Founded: 2nd century BCE | Location: Termini Imerese, Italy

Dalheim Ricciacum

Dalheim Ricciacum is the site of a well-preserved Gallo-Roman theatre dating from the 2nd century AD. The site was first excavated by the Société Archéologique around 1850 under Antoine Namur (1812–1828). Thousands of objects were discovered, registered and described in three reports. It appears that the settlement grew considerably until by the 3rd century it covered an area of about 25 hectares. In addition to the ...
Founded: 100-200 AD | Location: Dalheim, Luxembourg

Mamer Roman Ruins

The remains of the Roman public baths in Mamer have been reconstructed. During the Gallo-Roman era which lasted until about 450, the Romans built and maintained a number of roads in the area including the Kiem (Latin caminus, road) linking Trier to Reims through what is now Mamer. Mambra was a Romanvicus centred around a villa with thermal baths, sited on the banks of the Mamer River at the eastern end of today"s Mam ...
Founded: 0-200 AD | Location: Mamer, Luxembourg

Featured Historic Landmarks, Sites & Buildings

Historic Site of the week

Mosque–Cathedral of Córdoba

The Mosque–Cathedral of Córdoba, also known as the Great Mosque of Córdoba and the Mezquita is regarded as one of the most accomplished monuments of Moorish architecture.

According to a traditional account, a small Visigoth church, the Catholic Basilica of Saint Vincent of Lérins, originally stood on the site. In 784 Abd al-Rahman I ordered construction of the Great Mosque, which was considerably expanded by later Muslim rulers. The mosque underwent numerous subsequent changes: Abd al-Rahman II ordered a new minaret, while in 961 Al-Hakam II enlarged the building and enriched the Mihrab. The last of such reforms was carried out by Almanzor in 987. It was connected to the Caliph"s palace by a raised walkway, mosques within the palaces being the tradition for previous Islamic rulers – as well as Christian Kings who built their palaces adjacent to churches. The Mezquita reached its current dimensions in 987 with the completion of the outer naves and courtyard.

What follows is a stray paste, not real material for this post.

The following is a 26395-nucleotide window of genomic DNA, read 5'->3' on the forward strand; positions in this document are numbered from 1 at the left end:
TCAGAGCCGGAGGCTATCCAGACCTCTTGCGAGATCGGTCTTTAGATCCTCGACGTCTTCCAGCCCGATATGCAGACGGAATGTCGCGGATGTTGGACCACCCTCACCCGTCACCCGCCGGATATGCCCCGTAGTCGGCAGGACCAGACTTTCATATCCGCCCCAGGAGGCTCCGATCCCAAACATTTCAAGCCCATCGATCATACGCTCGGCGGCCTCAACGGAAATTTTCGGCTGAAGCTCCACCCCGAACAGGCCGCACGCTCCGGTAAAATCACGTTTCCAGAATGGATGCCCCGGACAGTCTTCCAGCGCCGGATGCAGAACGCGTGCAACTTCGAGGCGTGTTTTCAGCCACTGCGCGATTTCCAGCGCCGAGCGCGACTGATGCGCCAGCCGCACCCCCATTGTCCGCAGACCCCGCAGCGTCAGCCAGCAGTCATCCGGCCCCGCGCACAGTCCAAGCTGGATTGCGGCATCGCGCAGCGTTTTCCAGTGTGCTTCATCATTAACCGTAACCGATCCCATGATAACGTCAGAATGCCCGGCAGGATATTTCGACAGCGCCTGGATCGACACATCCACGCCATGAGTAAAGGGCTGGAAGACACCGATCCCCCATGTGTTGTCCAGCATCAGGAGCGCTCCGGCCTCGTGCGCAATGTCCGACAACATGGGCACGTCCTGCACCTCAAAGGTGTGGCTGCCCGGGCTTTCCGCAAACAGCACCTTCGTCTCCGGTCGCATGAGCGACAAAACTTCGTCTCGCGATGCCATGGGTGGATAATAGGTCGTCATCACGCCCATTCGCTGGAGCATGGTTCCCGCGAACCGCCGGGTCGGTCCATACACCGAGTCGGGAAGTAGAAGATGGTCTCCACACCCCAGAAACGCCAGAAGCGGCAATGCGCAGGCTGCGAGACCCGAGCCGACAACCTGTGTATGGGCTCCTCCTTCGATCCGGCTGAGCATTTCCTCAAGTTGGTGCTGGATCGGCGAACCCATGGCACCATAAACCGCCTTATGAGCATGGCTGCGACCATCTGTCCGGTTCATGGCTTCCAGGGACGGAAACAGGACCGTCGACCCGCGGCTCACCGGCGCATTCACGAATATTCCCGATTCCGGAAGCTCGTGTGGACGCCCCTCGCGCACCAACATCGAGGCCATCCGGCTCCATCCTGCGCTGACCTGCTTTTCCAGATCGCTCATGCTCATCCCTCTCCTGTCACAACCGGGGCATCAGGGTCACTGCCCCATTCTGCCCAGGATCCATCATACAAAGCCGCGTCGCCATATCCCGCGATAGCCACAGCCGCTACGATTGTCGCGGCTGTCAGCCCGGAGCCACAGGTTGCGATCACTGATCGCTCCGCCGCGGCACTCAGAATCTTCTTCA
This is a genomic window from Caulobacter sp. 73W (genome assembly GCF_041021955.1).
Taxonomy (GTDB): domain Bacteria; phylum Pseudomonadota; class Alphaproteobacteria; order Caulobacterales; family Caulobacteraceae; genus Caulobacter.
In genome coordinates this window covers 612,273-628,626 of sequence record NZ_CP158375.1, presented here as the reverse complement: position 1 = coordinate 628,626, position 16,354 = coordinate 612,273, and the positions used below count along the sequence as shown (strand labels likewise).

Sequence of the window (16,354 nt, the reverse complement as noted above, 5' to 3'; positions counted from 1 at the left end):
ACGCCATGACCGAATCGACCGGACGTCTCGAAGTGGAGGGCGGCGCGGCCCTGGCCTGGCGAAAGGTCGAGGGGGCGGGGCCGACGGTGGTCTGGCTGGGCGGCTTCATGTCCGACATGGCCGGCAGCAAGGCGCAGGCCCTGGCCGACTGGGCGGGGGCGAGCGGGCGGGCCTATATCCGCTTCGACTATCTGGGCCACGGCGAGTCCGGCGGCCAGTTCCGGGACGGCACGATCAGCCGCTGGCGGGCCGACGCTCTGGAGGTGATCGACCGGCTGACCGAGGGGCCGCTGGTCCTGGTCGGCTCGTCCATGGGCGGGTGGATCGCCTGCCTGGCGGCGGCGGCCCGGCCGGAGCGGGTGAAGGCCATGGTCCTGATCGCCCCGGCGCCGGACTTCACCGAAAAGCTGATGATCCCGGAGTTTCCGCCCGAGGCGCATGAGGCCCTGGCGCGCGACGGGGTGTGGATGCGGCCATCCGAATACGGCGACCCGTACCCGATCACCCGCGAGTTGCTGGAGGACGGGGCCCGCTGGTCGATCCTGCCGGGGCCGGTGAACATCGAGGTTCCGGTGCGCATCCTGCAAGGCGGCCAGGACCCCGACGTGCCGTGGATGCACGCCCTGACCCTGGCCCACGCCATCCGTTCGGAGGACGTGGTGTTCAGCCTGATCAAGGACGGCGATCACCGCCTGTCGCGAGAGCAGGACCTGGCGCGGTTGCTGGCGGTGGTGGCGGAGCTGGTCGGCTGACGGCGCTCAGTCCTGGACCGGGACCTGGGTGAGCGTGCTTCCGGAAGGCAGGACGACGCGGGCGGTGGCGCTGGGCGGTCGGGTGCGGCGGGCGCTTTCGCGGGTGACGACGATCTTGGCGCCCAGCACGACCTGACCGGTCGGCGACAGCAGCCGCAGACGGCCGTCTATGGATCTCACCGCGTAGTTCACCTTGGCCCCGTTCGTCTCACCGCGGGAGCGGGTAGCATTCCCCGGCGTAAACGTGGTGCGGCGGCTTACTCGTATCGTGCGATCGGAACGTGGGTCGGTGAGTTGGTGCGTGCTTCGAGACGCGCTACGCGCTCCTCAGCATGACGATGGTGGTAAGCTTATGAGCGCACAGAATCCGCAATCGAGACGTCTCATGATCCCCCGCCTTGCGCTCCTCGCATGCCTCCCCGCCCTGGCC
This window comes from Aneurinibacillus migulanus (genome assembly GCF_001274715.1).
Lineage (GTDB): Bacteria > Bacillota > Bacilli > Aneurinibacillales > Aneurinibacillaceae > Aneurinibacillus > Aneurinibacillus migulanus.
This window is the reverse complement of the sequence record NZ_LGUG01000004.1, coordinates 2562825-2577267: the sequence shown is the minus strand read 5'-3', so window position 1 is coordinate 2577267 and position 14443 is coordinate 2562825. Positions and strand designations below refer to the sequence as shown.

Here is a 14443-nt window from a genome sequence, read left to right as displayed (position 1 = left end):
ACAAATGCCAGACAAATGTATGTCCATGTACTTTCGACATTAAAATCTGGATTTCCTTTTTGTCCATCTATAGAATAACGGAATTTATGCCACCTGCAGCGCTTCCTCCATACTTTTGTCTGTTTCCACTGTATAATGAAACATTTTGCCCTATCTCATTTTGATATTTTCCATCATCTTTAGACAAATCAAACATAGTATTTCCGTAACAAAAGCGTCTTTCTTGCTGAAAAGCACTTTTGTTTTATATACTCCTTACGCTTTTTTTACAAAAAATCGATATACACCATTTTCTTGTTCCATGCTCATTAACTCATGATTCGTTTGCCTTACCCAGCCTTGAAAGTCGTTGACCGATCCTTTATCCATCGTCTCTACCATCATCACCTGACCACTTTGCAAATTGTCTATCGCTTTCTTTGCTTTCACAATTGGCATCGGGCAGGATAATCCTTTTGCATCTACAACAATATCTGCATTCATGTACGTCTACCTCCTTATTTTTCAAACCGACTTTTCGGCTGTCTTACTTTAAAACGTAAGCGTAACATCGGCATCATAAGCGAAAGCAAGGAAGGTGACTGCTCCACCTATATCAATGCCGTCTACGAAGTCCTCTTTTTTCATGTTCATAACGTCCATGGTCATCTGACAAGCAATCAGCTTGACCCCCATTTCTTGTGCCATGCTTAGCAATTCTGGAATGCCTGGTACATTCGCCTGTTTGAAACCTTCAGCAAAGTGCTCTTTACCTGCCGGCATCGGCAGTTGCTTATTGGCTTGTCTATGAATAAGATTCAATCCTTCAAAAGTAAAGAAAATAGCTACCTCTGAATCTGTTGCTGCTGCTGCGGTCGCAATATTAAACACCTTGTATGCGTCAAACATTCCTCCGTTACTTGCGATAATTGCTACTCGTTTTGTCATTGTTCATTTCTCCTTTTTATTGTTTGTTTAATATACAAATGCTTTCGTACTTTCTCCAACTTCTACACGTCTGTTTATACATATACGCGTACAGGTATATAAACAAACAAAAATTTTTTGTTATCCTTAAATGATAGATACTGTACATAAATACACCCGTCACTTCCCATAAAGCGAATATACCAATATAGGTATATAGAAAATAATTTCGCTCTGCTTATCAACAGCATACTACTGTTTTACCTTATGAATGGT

In 1236, Córdoba was conquered by King Ferdinand III of Castile, and the centre of the mosque was converted into a Catholic cathedral. Alfonso X oversaw the construction of the Villaviciosa Chapel and the Royal Chapel within the mosque. The kings who followed added further Christian features, such as King Henry II rebuilding the chapel in the 14th century. The minaret of the mosque was also converted to the bell tower of the cathedral. It was adorned with Santiago de Compostela"s captured cathedral bells. Following a windstorm in 1589, the former minaret was further reinforced by encasing it within a new structure.

The most significant alteration was the building of a Renaissance cathedral nave in the middle of the expansive structure. The insertion was constructed by permission of Charles V, king of Castile and Aragon. Artisans and architects continued to add to the existing structure until the late 18th century.

Architecture

The building"s floor plan is seen to be parallel to some of the earliest mosques built from the very beginning of Islam. It had a rectangular prayer hall with aisles arranged perpendicular to the qibla, the direction towards which Muslims pray. The prayer hall was large and flat, with timber ceilings held up by arches of horseshoe-like appearance.

In planning the mosque, the architects incorporated a number of Roman columns with choice capitals. Some of the columns were already in the Gothic structure; others were sent from various regions of Iberia as presents from the governors of provinces. Ivory, jasper, porphyry, gold, silver, copper, and brass were used in the decorations. Marvellous mosaics and azulejos were designed. Later, the immense temple embodied all the styles of Morisco architecture into one composition.

The building is most notable for its arcaded hypostyle hall, with 856 columns of jasper, onyx, marble, granite and porphyry. These were made from pieces of the Roman temple that had occupied the site previously, as well as other Roman buildings, such as the Mérida amphitheatre. The double arches were an innovation, permitting higher ceilings than would otherwise be possible with relatively low columns. The double arches consist of a lower horseshoe arch and an upper semi-circular arch.